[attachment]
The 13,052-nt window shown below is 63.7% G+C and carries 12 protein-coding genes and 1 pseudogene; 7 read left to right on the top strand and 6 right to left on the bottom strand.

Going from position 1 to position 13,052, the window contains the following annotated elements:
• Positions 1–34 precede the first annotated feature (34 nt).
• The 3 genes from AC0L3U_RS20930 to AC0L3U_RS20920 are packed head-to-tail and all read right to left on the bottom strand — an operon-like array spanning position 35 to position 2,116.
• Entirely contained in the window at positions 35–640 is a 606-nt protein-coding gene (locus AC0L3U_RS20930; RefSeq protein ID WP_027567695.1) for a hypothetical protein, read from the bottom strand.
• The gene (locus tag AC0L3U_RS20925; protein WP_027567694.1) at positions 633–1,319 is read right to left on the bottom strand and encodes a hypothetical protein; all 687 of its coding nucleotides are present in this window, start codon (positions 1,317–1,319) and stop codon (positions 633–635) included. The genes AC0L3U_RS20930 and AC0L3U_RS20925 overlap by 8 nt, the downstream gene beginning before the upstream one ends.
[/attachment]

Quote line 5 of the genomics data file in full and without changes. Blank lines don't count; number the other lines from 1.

• Entirely contained in the window at positions 35–640 is a 606-nt protein-coding gene (locus AC0L3U_RS20930; RefSeq protein ID WP_027567695.1) for a hypothetical protein, read from the bottom strand.